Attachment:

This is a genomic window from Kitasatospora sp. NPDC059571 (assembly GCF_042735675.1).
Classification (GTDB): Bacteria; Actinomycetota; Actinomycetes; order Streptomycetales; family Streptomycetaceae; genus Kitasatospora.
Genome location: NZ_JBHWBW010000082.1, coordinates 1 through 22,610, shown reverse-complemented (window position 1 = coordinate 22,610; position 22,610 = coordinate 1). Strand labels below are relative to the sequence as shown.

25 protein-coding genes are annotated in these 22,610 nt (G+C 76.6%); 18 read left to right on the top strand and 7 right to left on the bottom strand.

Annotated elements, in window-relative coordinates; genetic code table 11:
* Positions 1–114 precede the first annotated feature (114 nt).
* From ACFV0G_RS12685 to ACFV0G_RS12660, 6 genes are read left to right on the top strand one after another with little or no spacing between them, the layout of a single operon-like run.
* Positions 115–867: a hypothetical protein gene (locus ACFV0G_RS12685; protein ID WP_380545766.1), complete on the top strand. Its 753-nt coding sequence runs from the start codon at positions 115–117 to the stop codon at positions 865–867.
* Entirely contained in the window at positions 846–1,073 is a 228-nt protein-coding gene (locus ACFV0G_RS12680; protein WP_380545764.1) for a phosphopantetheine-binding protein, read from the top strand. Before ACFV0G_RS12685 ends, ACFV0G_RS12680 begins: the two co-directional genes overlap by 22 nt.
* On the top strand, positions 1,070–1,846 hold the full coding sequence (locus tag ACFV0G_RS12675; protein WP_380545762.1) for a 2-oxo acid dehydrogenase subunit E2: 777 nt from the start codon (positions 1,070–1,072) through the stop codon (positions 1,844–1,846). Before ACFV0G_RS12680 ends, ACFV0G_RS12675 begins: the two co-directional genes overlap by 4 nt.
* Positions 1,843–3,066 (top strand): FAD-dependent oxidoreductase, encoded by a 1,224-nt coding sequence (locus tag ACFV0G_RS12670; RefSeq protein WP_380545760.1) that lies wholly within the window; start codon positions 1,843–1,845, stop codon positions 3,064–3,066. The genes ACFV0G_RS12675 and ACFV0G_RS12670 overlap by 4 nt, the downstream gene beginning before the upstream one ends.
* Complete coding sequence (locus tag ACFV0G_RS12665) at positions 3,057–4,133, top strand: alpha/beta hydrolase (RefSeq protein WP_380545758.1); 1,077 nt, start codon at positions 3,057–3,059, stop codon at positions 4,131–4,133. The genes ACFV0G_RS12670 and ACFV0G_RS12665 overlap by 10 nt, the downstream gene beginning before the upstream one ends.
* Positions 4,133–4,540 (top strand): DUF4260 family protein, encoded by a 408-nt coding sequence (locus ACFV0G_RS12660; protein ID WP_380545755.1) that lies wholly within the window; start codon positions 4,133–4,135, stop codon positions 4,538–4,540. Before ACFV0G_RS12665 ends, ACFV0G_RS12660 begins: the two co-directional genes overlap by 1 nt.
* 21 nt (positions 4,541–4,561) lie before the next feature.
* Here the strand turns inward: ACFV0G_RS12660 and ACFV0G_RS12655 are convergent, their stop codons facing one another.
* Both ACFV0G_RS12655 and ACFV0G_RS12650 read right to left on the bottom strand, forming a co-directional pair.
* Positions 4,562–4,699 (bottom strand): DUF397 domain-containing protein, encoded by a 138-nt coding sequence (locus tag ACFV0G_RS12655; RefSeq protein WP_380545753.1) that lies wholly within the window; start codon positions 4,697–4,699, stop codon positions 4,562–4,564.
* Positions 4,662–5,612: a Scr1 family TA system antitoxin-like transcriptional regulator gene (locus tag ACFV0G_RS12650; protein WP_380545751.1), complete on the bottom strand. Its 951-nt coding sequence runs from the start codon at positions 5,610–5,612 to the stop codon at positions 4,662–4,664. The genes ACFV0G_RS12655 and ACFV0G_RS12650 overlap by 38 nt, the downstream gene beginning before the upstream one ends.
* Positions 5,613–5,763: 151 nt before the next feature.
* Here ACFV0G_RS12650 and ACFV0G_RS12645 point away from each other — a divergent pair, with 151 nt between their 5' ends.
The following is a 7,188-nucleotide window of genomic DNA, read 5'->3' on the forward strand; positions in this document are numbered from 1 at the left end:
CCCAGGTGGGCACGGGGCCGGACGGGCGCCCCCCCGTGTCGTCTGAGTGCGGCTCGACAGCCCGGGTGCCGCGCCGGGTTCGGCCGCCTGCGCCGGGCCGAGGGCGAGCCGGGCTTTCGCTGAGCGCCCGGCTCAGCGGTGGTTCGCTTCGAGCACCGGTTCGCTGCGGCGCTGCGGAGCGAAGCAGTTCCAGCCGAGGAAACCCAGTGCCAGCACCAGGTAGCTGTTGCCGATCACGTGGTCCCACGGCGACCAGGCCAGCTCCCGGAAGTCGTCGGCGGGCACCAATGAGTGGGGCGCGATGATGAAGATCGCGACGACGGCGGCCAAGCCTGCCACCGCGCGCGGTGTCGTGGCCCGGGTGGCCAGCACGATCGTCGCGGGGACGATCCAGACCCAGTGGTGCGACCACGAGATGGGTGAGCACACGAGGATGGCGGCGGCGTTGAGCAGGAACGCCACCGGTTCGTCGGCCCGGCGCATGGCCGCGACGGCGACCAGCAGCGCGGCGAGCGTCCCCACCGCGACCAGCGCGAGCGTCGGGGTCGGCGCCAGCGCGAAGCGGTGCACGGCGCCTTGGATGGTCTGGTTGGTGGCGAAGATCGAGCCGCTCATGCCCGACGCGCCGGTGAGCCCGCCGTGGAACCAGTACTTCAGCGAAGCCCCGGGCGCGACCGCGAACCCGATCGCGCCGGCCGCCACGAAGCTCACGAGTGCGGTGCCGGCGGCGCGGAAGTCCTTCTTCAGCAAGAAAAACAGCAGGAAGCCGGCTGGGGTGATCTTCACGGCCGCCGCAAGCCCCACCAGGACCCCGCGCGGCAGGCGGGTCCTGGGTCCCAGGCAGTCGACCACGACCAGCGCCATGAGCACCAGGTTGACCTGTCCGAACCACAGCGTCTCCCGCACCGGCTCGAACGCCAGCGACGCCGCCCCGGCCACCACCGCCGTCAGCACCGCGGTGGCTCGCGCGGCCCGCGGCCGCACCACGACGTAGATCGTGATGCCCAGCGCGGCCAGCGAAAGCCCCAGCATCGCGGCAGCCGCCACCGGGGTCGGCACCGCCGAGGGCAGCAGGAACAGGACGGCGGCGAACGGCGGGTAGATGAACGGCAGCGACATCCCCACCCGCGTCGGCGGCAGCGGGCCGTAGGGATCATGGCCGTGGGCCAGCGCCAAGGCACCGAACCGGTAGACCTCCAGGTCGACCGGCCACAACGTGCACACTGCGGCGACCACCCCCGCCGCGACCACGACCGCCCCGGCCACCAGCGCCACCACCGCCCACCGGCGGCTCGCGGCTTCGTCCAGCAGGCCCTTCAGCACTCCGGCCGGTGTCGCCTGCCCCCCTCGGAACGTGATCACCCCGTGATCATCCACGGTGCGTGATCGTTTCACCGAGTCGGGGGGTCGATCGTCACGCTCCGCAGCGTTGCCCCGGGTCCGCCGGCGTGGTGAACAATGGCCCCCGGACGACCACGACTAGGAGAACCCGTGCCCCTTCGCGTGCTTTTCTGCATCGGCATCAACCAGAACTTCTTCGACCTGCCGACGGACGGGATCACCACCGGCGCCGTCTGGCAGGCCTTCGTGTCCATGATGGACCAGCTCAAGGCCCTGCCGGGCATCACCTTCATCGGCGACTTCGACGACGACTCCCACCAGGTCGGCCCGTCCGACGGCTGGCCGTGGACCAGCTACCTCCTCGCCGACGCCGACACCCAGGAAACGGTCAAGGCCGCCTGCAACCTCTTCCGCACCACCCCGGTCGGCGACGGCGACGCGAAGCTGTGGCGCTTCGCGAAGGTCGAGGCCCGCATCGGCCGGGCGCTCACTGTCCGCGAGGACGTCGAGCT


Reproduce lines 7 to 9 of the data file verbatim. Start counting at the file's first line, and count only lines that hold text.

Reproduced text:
* From ACFV0G_RS12685 to ACFV0G_RS12660, 6 genes are read left to right on the top strand one after another with little or no spacing between them, the layout of a single operon-like run.
* Positions 115–867: a hypothetical protein gene (locus ACFV0G_RS12685; protein ID WP_380545766.1), complete on the top strand. Its 753-nt coding sequence runs from the start codon at positions 115–117 to the stop codon at positions 865–867.
* Entirely contained in the window at positions 846–1,073 is a 228-nt protein-coding gene (locus ACFV0G_RS12680; protein WP_380545764.1) for a phosphopantetheine-binding protein, read from the top strand. Before ACFV0G_RS12685 ends, ACFV0G_RS12680 begins: the two co-directional genes overlap by 22 nt.